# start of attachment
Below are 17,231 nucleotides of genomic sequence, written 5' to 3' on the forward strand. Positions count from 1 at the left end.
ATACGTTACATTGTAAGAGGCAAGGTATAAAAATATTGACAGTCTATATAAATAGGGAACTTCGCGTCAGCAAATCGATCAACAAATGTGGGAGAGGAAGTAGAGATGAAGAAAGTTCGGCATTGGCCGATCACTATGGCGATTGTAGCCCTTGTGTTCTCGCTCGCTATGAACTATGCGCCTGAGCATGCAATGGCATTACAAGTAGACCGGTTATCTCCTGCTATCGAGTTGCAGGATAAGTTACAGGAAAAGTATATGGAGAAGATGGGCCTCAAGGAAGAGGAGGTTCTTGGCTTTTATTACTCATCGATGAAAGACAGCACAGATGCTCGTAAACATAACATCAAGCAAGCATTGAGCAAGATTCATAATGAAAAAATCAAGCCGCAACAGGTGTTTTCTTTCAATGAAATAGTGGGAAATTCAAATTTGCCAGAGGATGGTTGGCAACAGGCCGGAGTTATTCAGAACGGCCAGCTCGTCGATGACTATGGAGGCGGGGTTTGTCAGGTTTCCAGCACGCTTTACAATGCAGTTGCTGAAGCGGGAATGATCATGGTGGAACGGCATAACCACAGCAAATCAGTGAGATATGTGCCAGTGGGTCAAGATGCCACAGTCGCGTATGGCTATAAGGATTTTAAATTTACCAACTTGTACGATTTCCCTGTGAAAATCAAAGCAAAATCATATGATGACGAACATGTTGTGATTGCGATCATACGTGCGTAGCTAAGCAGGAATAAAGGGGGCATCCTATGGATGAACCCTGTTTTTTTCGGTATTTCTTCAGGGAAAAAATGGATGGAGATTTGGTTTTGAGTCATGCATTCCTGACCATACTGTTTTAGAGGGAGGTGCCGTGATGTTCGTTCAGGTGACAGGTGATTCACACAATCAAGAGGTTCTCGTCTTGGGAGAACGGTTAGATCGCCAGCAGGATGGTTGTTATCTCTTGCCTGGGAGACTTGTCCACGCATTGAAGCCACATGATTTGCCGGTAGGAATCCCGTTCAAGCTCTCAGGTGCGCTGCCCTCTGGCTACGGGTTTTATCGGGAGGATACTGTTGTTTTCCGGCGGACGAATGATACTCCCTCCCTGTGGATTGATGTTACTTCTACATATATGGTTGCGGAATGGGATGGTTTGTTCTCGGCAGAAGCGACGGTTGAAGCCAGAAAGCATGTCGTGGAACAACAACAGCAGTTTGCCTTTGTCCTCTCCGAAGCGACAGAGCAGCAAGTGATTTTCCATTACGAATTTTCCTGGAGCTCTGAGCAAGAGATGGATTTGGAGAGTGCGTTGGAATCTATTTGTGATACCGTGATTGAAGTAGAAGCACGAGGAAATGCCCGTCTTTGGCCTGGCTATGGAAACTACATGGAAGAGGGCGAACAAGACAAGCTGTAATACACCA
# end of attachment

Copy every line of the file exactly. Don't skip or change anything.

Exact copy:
Below are 17,231 nucleotides of genomic sequence, written 5' to 3' on the forward strand. Positions count from 1 at the left end.
ATACGTTACATTGTAAGAGGCAAGGTATAAAAATATTGACAGTCTATATAAATAGGGAACTTCGCGTCAGCAAATCGATCAACAAATGTGGGAGAGGAAGTAGAGATGAAGAAAGTTCGGCATTGGCCGATCACTATGGCGATTGTAGCCCTTGTGTTCTCGCTCGCTATGAACTATGCGCCTGAGCATGCAATGGCATTACAAGTAGACCGGTTATCTCCTGCTATCGAGTTGCAGGATAAGTTACAGGAAAAGTATATGGAGAAGATGGGCCTCAAGGAAGAGGAGGTTCTTGGCTTTTATTACTCATCGATGAAAGACAGCACAGATGCTCGTAAACATAACATCAAGCAAGCATTGAGCAAGATTCATAATGAAAAAATCAAGCCGCAACAGGTGTTTTCTTTCAATGAAATAGTGGGAAATTCAAATTTGCCAGAGGATGGTTGGCAACAGGCCGGAGTTATTCAGAACGGCCAGCTCGTCGATGACTATGGAGGCGGGGTTTGTCAGGTTTCCAGCACGCTTTACAATGCAGTTGCTGAAGCGGGAATGATCATGGTGGAACGGCATAACCACAGCAAATCAGTGAGATATGTGCCAGTGGGTCAAGATGCCACAGTCGCGTATGGCTATAAGGATTTTAAATTTACCAACTTGTACGATTTCCCTGTGAAAATCAAAGCAAAATCATATGATGACGAACATGTTGTGATTGCGATCATACGTGCGTAGCTAAGCAGGAATAAAGGGGGCATCCTATGGATGAACCCTGTTTTTTTCGGTATTTCTTCAGGGAAAAAATGGATGGAGATTTGGTTTTGAGTCATGCATTCCTGACCATACTGTTTTAGAGGGAGGTGCCGTGATGTTCGTTCAGGTGACAGGTGATTCACACAATCAAGAGGTTCTCGTCTTGGGAGAACGGTTAGATCGCCAGCAGGATGGTTGTTATCTCTTGCCTGGGAGACTTGTCCACGCATTGAAGCCACATGATTTGCCGGTAGGAATCCCGTTCAAGCTCTCAGGTGCGCTGCCCTCTGGCTACGGGTTTTATCGGGAGGATACTGTTGTTTTCCGGCGGACGAATGATACTCCCTCCCTGTGGATTGATGTTACTTCTACATATATGGTTGCGGAATGGGATGGTTTGTTCTCGGCAGAAGCGACGGTTGAAGCCAGAAAGCATGTCGTGGAACAACAACAGCAGTTTGCCTTTGTCCTCTCCGAAGCGACAGAGCAGCAAGTGATTTTCCATTACGAATTTTCCTGGAGCTCTGAGCAAGAGATGGATTTGGAGAGTGCGTTGGAATCTATTTGTGATACCGTGATTGAAGTAGAAGCACGAGGAAATGCCCGTCTTTGGCCTGGCTATGGAAACTACATGGAAGAGGGCGAACAAGACAAGCTGTAATACACCA